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06 July 2017

3% VAT Flat Rate To Stay As Finance Minister Concludes Meeting With Parliament

The much heralded meeting between the Finance Minister Ken Ofori Atta and the Parliamentary select Committee on Finance over the controversial 3% VAT rate has ended with little change.

If anything, the Finance Minister has promised to engage more with the public on the flat rate policy that has set members of the Association of Ghana Industries on a collision course with their counterparts at the Ghana Union of Traders Association (GUTA).

The Minister was invited by the committee to explain and possibly announce the suspension of the policy which took effect Jul 1, 2017.

The 3% VAT rate is an amendment of Value Added Tax Act, 2013 (Act 870)

The amendment gives legal backing to a new VAT Flat Rate Scheme (VFRS) that will facilitate collection of VAT & National Health Insurance Levy (NHIL) on the supply of goods by wholesalers and retailers; and classifies the supply of financial services, domestic air transportation and sale of immovable property by real estate developers as exempt supplies.

The implementation of the tax policy has triggered some deep seated controversy.

Some industries, manufacturers and importers claim the implementation of the new tax law will lead to the increase of prices of goods and services, a claim government and officials of the Ghana Revenue Authority have been quick to dispute.

Members of the AGI have been at the forefront in challenging the propriety of the new VAT law.

The Minority in Parliament has also waded into the controversy. A former Deputy Finance Minister was vehement in his criticism of the new tax regime.

Describing it as a ‘419’ or a fraudulent taxation regime, Casiel Ato Forson said government must listen to the concerns of manufacturers and importers and withdraw the tax.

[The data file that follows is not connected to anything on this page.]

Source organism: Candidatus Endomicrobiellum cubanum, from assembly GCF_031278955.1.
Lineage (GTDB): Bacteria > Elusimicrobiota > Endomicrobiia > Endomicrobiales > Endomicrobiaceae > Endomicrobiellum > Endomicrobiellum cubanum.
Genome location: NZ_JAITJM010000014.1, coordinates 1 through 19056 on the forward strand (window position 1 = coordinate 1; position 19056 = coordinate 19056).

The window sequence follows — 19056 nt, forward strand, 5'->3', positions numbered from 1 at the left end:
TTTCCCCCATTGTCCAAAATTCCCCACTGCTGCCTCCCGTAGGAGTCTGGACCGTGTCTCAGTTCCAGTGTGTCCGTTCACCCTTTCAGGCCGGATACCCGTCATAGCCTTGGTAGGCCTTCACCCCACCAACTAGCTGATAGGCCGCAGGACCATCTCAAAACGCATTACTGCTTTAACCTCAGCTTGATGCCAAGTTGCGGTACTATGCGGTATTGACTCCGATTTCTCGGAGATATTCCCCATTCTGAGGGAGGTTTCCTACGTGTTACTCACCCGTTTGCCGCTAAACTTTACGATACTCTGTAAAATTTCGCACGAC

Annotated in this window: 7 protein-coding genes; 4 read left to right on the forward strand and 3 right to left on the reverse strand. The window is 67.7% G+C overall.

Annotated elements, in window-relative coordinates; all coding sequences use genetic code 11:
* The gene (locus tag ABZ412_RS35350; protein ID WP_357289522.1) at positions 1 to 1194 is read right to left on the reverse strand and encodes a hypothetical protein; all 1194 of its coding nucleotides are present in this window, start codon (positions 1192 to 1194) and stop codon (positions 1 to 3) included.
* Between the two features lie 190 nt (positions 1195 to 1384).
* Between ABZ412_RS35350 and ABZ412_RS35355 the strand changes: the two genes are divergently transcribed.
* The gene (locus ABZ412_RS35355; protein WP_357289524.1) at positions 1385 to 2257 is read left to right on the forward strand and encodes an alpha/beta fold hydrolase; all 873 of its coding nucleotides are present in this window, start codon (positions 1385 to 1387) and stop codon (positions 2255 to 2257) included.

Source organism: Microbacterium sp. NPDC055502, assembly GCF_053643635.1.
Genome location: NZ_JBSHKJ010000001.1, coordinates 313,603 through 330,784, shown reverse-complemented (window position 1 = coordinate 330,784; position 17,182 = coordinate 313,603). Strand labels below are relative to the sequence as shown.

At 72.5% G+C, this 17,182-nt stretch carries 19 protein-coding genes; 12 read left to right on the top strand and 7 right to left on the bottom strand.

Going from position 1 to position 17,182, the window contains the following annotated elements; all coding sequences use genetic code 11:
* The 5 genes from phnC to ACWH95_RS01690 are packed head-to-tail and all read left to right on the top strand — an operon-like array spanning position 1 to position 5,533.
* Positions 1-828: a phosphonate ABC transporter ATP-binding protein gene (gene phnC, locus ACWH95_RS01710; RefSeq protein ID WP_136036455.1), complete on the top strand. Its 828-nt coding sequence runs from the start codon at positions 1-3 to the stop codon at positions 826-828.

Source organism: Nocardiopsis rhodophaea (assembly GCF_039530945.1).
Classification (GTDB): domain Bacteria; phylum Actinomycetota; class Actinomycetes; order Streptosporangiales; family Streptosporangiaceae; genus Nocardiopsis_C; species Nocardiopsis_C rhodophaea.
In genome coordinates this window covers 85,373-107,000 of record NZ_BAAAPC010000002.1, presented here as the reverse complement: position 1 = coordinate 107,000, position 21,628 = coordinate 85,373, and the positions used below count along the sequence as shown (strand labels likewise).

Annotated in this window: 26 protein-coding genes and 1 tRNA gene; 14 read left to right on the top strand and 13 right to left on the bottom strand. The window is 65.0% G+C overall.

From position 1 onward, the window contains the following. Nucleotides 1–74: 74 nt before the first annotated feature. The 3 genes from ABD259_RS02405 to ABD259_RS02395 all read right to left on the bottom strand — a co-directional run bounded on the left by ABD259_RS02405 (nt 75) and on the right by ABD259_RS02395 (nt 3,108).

“All of a sudden the VAT burden instead of it being reduced has become an increase. This is because the value added flat rate only relates to retailers. For some reason, the government decided to include wholesalers.

“If you are to extend to wholesalers it is an imposition of an additional tax,” he said, adding, “what they are doing is a 419 way of imposing taxes on the ordinary Ghana. They tricked Ghanaians into introducing additional tax.”

But the Finance Minister after his engagement with members of the Parliamentary select committee on Finance said there will be no turning back on the law.

Joy News’ Parliamentary correspondent Joseph Opoku Gakpo reported the Minister as saying the meeting with the MPs was successful.

According to minister, his attention has been drawn to the possibility of double taxation or the cascading effect of the policy and that his government will seriously look at.

He added there will be series of engagement with all stakeholders to ensure the policy is implemented smoothly.

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